Footballer Emiliano Sala and his pilot were exposed to harmful levels of carbon monoxide inside the cockpit of their private plane before it crashed in to the Channel in January, air accident investigators said.
The plane went down on 21 January off the coast of Guernsey, killing him and his pilot, David Ibbotson.
Toxicology tests of Sala showed a carboxyhaemoglobin (a mixture of carbon monoxide and haemoglobin) saturation level of 58%.
According to investigators, anything over 50% is considered to be “potentially fatal.”
Investigators also assume that the pilot would also have been affected by exposure to the gas.
The team of investigators are now working with the aircraft manufacturers, and the US National Transportation Safety Board, to identify possible ways that carbon monoxide might have entered the aircarft’s cabin.
The Air Accidents Investigation Branch (AAIB) added: “Work is also continuing to investigate pertinent operational, technical, organisational and human factors which might have contributed to the accident.”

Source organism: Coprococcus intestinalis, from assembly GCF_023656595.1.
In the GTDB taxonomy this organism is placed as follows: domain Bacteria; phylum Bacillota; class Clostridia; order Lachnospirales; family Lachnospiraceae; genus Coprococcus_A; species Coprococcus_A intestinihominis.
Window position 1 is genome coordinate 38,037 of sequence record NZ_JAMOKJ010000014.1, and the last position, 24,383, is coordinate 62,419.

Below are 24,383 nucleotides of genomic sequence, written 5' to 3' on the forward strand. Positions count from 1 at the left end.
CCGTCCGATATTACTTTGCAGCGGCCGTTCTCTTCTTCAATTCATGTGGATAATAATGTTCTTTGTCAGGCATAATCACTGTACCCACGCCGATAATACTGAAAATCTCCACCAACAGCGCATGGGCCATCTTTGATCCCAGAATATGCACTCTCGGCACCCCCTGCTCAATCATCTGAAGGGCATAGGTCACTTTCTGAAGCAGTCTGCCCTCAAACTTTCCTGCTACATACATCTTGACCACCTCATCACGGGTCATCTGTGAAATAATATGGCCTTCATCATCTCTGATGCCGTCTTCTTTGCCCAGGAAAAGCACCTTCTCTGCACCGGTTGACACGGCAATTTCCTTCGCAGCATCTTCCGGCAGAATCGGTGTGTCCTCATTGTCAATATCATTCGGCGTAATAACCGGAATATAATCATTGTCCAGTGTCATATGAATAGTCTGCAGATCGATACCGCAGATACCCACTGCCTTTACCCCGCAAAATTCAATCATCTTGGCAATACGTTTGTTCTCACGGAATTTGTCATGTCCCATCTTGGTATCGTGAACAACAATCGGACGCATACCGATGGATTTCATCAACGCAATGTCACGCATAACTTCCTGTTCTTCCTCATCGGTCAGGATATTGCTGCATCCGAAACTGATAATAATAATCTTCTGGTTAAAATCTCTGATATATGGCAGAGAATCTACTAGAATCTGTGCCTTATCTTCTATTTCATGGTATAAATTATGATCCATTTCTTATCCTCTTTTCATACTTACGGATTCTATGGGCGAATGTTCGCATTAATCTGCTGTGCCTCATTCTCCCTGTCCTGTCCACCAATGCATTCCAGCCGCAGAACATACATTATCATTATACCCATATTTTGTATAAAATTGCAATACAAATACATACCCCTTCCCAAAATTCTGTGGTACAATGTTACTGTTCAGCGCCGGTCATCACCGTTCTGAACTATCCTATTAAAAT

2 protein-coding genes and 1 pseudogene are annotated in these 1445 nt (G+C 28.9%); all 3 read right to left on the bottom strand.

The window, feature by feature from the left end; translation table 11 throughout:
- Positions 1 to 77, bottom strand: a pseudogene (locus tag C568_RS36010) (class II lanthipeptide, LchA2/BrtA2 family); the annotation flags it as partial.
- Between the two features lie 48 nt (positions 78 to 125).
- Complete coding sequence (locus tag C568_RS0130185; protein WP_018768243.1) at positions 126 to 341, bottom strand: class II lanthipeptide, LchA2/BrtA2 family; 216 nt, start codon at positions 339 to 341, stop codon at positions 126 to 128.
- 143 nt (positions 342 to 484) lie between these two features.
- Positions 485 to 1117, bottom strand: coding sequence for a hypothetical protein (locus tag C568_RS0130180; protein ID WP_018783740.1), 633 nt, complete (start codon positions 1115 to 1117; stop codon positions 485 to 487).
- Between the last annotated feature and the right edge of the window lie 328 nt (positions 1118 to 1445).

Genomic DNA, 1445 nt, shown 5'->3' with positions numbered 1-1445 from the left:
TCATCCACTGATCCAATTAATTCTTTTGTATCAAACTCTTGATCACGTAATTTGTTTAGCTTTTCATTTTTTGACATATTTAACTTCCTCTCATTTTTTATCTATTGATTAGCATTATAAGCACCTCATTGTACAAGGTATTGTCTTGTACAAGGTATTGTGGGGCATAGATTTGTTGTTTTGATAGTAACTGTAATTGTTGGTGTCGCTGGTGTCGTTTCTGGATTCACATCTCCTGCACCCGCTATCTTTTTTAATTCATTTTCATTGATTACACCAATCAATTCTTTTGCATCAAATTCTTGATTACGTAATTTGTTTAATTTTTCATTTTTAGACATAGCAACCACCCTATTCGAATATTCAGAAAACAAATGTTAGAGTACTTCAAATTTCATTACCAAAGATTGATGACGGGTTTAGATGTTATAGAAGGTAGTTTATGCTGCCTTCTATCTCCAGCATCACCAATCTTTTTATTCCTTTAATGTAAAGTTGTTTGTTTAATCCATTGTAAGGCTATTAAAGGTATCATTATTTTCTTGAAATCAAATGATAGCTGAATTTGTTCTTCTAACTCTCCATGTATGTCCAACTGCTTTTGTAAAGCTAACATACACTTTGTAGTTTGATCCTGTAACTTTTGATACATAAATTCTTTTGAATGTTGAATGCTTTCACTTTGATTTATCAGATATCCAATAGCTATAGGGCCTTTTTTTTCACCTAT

Daniel Machover, of Hickman and Rose solicitors, lawyers for the Sala family, said: “That dangerously high levels of carbon monoxide have been found in Emiliano’s body raises many questions for the family.
“How he died will be determined at the inquest in due course.
“The family believe that a detailed technical examination of the plane is necessary.
“The family and the public need to know how the carbon monoxide was able to enter the cabin. Future air safety rests on knowing as much as possible on this issue.
“Emiliano’s family call on the AAIB to salvage the wreckage of the plane without further delay.”
The wreckage of the plane was located on the 3 February this year and body was identified as that of the Argentinian footballer.
Sala had signed for Cardiff City from French club Nantes in January for £15 million on January 18.
59-year-old David Ibbotson from north Lincolnshire flew Sala from Cardiff to Nantes the following day, but the return flight crashed three days later.